Garland’s Ex Machina. All three attempt to tell their story from the android’s perspective, or at least create some empathy for them. While your missions
will sometimes consist of mundane everyday tasks like making breakfast or cleaning the garage, don’t be fooled. There always seems to be a larger story
unfolding in the background.

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I'm so hyped for that game. First, it's from Quantic Dreams and I love their previous interactive films. And it's a blade runneresque story. How much better can it get? I watched all previous titles as Let's Plays because I can't imagine how they can be playable.

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Hi targor!!!

I played their two previous titles Heavy Rain Beyond Two Souls. I love it. It's just took me awhile to finishd the games.

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[wow] that's awesome. Are you completely blind?

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Yes I'm completely blind. It's take me awhile to get use to the controller.

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6 (edited by targor 2018-04-25 00:51:58)

What first comes to mind is that pain test in Heavy Rain where you had to navigate a maze of electricity wires while also correctly using the quick time events to crawl through the openings. That must have been real hell. In general, I would think that Beyond is easier than Heavy Rain because it allways moves on with the story if you fail the quicktime events, while in Heavy Rain, a character dies.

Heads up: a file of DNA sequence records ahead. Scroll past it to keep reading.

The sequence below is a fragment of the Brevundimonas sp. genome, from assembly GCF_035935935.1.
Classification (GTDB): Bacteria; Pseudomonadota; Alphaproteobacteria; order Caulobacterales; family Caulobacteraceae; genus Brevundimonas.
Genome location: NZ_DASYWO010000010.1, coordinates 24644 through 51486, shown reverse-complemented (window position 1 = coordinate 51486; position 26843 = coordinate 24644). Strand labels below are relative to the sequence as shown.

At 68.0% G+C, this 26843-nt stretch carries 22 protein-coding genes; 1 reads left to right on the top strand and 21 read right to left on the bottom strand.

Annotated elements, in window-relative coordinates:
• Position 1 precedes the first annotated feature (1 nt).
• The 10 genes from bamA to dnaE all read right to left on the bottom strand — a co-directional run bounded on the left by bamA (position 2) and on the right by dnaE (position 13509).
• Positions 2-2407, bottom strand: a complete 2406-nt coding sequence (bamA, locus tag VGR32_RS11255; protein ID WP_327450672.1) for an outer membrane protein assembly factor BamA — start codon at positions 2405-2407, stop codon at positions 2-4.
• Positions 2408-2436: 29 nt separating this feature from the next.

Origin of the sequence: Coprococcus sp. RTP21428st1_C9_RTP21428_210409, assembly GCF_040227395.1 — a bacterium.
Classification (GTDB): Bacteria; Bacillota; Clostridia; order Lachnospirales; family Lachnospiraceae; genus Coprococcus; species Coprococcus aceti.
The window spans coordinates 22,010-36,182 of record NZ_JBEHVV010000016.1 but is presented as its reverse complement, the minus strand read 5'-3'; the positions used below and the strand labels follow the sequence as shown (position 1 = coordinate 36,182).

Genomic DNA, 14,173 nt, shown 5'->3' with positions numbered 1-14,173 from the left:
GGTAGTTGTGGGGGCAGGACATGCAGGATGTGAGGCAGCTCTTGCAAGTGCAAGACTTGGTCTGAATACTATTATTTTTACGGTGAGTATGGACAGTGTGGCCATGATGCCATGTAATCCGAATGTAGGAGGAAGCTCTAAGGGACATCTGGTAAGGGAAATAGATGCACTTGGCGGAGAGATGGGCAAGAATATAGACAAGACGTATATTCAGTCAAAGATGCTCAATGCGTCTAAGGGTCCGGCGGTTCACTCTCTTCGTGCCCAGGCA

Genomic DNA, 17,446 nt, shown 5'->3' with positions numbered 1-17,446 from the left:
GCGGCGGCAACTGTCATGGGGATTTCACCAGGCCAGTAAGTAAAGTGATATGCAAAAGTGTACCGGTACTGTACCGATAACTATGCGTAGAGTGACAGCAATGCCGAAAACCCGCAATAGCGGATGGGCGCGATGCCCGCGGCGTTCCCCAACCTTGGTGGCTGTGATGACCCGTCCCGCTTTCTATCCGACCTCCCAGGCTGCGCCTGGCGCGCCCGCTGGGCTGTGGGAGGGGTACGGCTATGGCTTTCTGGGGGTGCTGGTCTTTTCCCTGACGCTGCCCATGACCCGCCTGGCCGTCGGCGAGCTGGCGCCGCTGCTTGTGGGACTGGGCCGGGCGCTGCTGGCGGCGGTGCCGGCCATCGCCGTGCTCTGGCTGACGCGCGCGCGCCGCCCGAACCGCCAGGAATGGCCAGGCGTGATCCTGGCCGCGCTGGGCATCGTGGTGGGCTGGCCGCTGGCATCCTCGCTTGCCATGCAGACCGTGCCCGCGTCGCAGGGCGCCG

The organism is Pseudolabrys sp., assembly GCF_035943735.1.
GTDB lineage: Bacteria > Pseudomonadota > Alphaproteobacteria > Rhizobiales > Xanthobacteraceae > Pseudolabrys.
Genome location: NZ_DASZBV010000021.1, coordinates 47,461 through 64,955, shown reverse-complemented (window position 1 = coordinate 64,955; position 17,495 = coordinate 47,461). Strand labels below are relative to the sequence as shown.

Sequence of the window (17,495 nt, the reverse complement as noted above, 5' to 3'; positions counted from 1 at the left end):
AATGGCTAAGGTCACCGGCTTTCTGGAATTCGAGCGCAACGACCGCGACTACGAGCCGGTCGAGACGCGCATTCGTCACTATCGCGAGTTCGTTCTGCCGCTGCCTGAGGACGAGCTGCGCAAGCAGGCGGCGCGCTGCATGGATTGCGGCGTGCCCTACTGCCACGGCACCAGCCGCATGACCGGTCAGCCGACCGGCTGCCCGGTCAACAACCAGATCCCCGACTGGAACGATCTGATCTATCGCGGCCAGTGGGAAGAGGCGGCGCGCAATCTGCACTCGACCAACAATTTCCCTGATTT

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I agreed. Heavy Rain give me a lot of difficulty. I have to play that game over and over a few times. But on Beyond Two souls much easier.

One of the part on Beyond Two Souls I have to do was healing the characters. That's the hardest part in the game. Are you going to try the  DETROIT Become Human demo out?

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Sadly, I have no PS4 to try it.

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Aww. I could see if I upload the gameplay on youtube soon.

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hello everyone, I am also really looking forward to the full release.
since the demo is finally out here, it's currently sitting at my downloads list. sooner or later, I'm going to download this game and try it out.
I've never played any games from quantic dream before, so I have to learn how the controls work. I have tried other interactive movie style games like the telltale series, however to me all the game is the same, choices doesn't have any greater impact, only just a little, just like watching an animated shows where all the endings are pre-determined.

let's go, mate. aliens have gone mad, trying to conquer this world. I set up my ship's power to full,
I run around the battlefield,
I use everything to help me defeat those alien ships and finally the mothership itself,